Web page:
Time to consult an endocrinologist? How do you handle that conversation with your primary care doctor?

Dr Gary
By Dr GaryCA Latest Reply 2013-12-05 12:59:32 -0600
Started 2013-06-03 21:48:57 -0500

Awhile back, I posted an article on how to tell your doctor that you want to consult with a specialist. Here is the link:


In my article, I talked about how patients sometimes come to the point where they want to have a specialist on their treatment team. Reasons might include a concern that their doctor doesn’t have enough training or experience, or that his/her approach may be outdated. Or wanting a second opinion.

As your healthcare needs evolve, so should your healthcare team.

While consulting with another doctor may or may not mean breaking up with your current doctor, this can be an uncomfortable conversation for patients, their doctors, or both. Patients may have to get over their own fear that they will hurt their doctor’s feelings, or cause him/her to become angry. On the other hand, patients can feel pretty comfortable in having this discussion, but learn that their doctor isn’t so happy about the idea.

So, if you have made the decision to consult with an endocrinologist or other specialist, how did you get the conversation going with your doctor? And, how did it go?

Any advice to share? Stories?

8 replies

buffy360 2013-12-01 14:53:21 -0600 Report

For some reason the link you provided is not a hyperlink, nor can I copy it on smartphone. Wondering if in future there is a way to create hyperlink in DC.app? Thank you. I would like to read the referred article.

Dr Gary
Dr GaryCA 2013-12-05 12:59:32 -0600 Report

Hi buffy,

So sorry you can't get to this. I will see what I can find out. Thanks for your interest!


Type1Lou 2013-06-05 11:12:33 -0500 Report

Back in 2010, I had become uncomfortable with my PCP's handling of my diabetes. I had been experiencing increasingly frequent low BG episodes and he advised me to increase my Lantus while decreasing/eliminating my mealtime Novolog. (???!!!) After landing in the ER and being admitted to the hospital while on vacation 2000 miles from home, when he told me to continue on the same insulin regimen, I decided I needed the expertise of an endocrinologist and made my appointment. Because of insurance, I did ask my PCP for a referral which he promptly provided. I still see him for my non-diabetes health care needs. As a PWD, I feel it is important to learn as much as I can about my condition since there is a large component of self-management to good control. I'm convinced that seeing that endo saved my life and spared my husband from dealing with the crises engendered by the hypoglycemic episodes. I started pumping in 2011 and have virtually elimanted the scary low BG's. Life is good!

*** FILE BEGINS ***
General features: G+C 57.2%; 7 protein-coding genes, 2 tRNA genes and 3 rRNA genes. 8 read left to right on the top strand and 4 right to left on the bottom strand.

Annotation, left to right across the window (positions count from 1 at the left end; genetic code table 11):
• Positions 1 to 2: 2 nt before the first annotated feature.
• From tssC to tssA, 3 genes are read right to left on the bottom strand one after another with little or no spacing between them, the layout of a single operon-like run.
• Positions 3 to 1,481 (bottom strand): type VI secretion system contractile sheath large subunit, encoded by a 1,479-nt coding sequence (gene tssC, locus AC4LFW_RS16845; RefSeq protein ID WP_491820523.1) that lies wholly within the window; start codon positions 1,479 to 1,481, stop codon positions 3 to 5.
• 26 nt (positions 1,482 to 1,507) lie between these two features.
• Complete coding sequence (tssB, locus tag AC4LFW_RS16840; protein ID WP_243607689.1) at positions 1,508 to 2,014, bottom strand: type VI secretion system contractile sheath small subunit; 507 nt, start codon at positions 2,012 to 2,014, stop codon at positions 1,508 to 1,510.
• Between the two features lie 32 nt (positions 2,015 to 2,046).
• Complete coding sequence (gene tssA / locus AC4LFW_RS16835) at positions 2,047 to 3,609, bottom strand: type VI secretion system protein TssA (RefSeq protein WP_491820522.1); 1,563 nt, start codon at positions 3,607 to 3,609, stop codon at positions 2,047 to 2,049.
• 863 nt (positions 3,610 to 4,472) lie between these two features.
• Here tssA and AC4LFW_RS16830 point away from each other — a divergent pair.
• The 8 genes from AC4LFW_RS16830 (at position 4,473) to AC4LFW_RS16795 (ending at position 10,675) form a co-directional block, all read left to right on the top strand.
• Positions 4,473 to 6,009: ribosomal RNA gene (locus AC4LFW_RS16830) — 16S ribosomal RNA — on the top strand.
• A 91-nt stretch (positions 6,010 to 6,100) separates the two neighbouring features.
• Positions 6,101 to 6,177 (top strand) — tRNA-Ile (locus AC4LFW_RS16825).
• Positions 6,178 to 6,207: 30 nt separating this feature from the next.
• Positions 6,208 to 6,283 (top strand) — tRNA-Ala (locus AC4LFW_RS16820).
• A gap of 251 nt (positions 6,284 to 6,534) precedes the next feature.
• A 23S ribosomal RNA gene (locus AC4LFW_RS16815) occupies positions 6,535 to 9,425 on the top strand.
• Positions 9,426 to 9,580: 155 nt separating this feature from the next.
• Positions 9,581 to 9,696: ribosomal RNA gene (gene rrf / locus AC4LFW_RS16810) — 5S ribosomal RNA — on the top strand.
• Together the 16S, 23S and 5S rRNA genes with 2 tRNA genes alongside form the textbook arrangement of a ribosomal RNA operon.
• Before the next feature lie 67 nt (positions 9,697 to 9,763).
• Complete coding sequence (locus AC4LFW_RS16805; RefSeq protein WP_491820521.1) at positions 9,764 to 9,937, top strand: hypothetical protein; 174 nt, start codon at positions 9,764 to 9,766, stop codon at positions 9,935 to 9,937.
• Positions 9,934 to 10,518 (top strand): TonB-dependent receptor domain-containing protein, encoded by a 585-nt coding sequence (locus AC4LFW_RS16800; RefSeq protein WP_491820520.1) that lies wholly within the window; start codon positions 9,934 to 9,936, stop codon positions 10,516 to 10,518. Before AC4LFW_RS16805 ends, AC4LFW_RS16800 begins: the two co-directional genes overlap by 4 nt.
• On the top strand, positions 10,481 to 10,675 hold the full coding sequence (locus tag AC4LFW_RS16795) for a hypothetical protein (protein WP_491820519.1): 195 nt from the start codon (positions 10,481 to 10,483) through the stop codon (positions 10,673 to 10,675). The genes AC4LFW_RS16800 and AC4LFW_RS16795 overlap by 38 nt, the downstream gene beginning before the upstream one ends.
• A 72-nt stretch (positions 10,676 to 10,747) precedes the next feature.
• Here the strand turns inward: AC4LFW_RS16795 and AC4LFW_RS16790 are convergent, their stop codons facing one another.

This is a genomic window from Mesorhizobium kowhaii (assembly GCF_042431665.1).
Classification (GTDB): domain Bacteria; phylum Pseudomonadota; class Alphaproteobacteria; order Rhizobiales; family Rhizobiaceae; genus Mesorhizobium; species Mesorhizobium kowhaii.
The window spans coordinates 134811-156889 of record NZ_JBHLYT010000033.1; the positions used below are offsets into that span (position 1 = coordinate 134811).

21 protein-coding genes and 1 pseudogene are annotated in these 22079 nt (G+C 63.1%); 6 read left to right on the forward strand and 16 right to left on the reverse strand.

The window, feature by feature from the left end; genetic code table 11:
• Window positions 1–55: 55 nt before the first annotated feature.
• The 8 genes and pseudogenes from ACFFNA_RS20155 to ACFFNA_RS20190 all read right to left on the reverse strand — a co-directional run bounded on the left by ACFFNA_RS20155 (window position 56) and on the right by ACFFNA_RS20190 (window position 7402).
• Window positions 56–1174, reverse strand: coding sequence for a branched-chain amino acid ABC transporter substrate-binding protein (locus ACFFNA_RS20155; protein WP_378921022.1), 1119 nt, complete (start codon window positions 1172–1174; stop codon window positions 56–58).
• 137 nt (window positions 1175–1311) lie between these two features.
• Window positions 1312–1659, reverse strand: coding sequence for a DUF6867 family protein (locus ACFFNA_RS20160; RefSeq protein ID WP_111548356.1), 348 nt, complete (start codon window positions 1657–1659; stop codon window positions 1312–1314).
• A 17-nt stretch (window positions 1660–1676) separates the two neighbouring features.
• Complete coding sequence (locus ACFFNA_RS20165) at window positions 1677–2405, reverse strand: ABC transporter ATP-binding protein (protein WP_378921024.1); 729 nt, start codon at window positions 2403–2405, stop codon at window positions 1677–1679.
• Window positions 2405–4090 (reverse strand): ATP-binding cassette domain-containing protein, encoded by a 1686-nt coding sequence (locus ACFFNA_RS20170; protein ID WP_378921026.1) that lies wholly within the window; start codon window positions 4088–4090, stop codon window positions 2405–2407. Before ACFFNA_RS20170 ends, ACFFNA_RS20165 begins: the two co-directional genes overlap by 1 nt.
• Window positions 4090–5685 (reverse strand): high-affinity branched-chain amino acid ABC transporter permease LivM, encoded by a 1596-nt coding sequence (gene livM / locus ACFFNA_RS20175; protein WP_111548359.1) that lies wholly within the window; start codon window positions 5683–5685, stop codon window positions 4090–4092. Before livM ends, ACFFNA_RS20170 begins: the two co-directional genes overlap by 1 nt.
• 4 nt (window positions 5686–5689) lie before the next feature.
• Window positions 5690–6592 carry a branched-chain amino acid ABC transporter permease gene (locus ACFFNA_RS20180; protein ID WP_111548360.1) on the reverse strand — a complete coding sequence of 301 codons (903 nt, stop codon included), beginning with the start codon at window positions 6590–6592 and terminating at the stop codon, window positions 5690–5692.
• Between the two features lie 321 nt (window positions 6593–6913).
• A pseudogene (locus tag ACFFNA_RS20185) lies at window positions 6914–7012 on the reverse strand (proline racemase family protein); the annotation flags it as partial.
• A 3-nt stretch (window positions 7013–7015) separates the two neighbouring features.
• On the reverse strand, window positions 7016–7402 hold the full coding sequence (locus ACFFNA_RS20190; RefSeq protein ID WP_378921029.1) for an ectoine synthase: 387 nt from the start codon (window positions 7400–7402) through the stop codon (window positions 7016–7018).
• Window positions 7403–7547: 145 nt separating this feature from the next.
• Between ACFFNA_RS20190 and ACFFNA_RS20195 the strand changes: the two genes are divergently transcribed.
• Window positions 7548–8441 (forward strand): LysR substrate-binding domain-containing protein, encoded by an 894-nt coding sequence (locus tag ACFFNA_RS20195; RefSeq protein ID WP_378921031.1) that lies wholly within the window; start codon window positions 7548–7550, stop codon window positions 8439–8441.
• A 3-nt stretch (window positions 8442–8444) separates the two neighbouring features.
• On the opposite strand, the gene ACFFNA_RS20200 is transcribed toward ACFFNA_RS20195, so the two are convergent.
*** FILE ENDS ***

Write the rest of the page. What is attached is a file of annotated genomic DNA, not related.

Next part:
Dr Gary
Dr GaryCA 2013-06-05 22:04:32 -0500 Report

Hey Type1Lou,

Thanks a lot for jumping in to the discussion.

Your story is an excellent example of the value of reaching out to a specialist when you suspect your doctor may not quite be up to the challenge of treating your diabetes. However, given that you ended up in the ER, not up to the challenge may be an understatement.

I totally agree with you. It's important to be an educated patient, and this is especially important for diabetics given how involved you have to be in your own care. Being an educated patient also means knowing when it's time to consult with a specialist. Glad to hear you made this move, and that you are doing so well.

Great to hear from you!


buffy360 2013-06-03 23:09:13 -0500 Report

The conversations took a year of "discussing" and my talking several times to insurance about five different TSH levels.

Dr Gary
Dr GaryCA 2013-06-04 21:48:59 -0500 Report

Hi buffy, the insurance companies play a pretty key role here, don't they? That can be a big barrier to get over.

buffy360 2013-06-05 17:04:05 -0500 Report